Furthermore, on Thursday, new economic data were released which showed manufacturing activity has declined recently in the U.S. and China, which further concerned investors. Stock markets reacted negatively to these announcements on Thursday, with major U.S. stock indices declining between 2.5% and 3%, and shares of Apple declining 10%.
Why is the move by Apple significant?
The revenue revision is seen as an indication that the trade battle between the U.S. and China has weakened economic growth in China, the world’s second largest economy. While economic growth in the U.S. has continued to increase steadily, the outlook is not as great in China, as it is beginning to experience lessening domestic demand. Kevin Hassett, chairman of the Council of Economic Advisors for President Trump, commented on Apple’s announcement, saying, “There are a heck of a lot of U.S. companies that have sales in China that are going to be watching their earnings being downgraded next year until we get a deal with China.”
Elizabeth Warren Announces 2020 Presidential Run
On Monday, Massachusetts Democratic Senator, Elizabeth Warren, announced that she will be running for President. She is the first contender to announce her run in 2020. The Democratic nomination is poised to be one of the most contentious, crowded, and divided in a long time, as the party seeks to define their positions and ideology against President Trump. Currently, the party is divided between the progressive left-wing of the party, with leaders such as Elizabeth Warren, Bernie Sanders, and Alexandria-Ocasio Cortez, and the more moderate wing of the party. Cortez, for example, recently earned a landslide election victory in New York's 8th Congressional District, on promises of free health care and college. The moderate wing of the Democratic Party consists of politicians such as Nancy Pelosi and Joe Biden.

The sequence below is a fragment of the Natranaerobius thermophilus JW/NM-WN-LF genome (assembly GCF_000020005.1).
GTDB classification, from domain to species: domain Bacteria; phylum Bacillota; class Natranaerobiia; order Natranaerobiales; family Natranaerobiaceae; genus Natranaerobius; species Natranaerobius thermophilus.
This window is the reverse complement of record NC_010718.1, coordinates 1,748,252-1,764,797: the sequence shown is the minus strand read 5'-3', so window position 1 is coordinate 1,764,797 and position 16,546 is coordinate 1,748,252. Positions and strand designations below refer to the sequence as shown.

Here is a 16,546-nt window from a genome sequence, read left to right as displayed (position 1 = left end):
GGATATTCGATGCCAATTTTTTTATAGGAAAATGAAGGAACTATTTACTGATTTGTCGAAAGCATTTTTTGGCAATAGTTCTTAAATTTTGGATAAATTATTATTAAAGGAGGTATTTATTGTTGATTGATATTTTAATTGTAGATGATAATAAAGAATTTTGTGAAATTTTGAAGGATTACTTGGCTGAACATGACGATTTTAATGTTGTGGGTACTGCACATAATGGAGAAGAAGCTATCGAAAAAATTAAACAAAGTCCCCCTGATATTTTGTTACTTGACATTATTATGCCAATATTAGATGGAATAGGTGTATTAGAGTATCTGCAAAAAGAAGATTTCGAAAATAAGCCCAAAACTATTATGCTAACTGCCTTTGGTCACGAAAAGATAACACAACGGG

What to watch moving forward
Warren, 69, drew controversy when she claimed to be a Native American. President Trump, who often calls her “Pocahontas” in reference to the claim, has slammed her for what he believes to be a false story. Warren released a DNA test that backfired in 2018, proving she had roughly the same amount of Indian Heritage as the average American. The results can be found here.
NASA Probe Reaches Distant Ice World; China Lands on Far-Side of Moon
NASA Probe Wanderer Reaches Ultima Thule
Space exploration continues in earnest as a NASA spacecraft named New Horizons completed a flyby of a distant ice world named Ultima Thule (the name means “beyond the borders of the known world), located roughly 4 billion miles away from Earth. It is the most distant object ever explored in history. The New Horizons craft, which is the first space mission designed to explore the outer edge of the Solar System, was launched from Cape Canaveral, Florida, in 2006. It took photos of Pluto in 2015 before reaching Ultima Thule.